Legal Matters Counseling the Board

In the world of co-ops and condos, few people are more important than a organization's legal counsel. Some of the reasons for needing an attorney's help are obvious - how else would complicated contracts be drawn up and ever-changing laws be followed? Other advantages are less obvious. The right relationship between management and an attorney can help keep shareholders happy, building operations running smoothly, and costs under control.

Finding the Right Attorney

There's no set of universal rules that boards follow when hiring an attorney, but according to Irwin Cohen of A. Michael Tyler Realty in Manhattan, "Most of the time, attorneys are hired by referral - either through the managing agent, an accountant, or someone who is known to the board. Counsel can also be found through a professional organization such as the Council of New York Cooperatives and Condominiums (CNYC), depending on the nature of the requirements of the attorney." (Editor's note: Also visit The Cooperator's Official Directory of Co-op & Condo Services listing at www.cooperator.com.)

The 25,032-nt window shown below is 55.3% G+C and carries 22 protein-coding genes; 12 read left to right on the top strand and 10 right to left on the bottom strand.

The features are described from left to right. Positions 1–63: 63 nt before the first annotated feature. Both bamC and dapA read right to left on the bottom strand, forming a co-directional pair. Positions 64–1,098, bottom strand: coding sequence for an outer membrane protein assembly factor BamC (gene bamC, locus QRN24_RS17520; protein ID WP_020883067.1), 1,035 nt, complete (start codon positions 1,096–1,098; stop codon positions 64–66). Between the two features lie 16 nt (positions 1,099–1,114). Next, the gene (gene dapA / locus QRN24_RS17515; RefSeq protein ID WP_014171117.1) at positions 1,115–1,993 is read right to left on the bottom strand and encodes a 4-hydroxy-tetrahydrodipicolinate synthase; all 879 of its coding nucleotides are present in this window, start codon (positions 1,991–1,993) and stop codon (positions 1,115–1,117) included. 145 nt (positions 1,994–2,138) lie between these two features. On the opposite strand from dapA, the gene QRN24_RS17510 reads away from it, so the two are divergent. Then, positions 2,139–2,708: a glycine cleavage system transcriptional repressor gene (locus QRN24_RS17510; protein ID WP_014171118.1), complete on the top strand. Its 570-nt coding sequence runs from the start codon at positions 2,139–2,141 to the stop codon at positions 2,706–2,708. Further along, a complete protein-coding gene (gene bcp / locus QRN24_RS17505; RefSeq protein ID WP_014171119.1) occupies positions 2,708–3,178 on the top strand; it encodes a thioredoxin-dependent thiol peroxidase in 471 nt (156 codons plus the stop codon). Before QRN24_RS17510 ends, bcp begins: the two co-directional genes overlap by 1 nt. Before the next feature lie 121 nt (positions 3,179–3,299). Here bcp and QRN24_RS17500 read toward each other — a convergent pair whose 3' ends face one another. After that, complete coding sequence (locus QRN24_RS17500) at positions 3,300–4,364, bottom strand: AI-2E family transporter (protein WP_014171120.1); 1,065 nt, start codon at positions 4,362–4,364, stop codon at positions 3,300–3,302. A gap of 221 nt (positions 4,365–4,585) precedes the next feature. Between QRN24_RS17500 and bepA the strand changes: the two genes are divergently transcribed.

Good referrals aside, a board has to be aware of its specific needs and whether or not an attorney fits them. Factors that need to be considered are size of the community, its location, and the type of situations that might lead to advice from a legal counsel.

"They need to ask what the general need for an attorney is in most cases," Cohen says. "Is it strictly shareholder-related? Is it combinations of shareholder and contractual problems, such as major construction projects? Those are elements the board and the managing agent have to address when selecting attorneys."

"They have to begin with experience and reputation," says Marcie Waterman Murray of the Manhattan law firm of Deutsch Tane Waterman & Wurtzel. "There certainly needs to be a minimal level of experience from the attorney. The requirements for a 1,000-unit development may be different from a six-unit condo. The attorney should have experience in the board's spectrum and should be able to say, "˜Yes, I've done this before and here are some clients for referrals.'"

Read More...

Related Articles

Scary Movie

Screening a Film Publicly at Your Condo or Co-op Could Violate the Law

Financial Record-Keeping

Following the Money

How Can Boards Resolve Conflicts Without Litigating?

Methods for Avoiding Court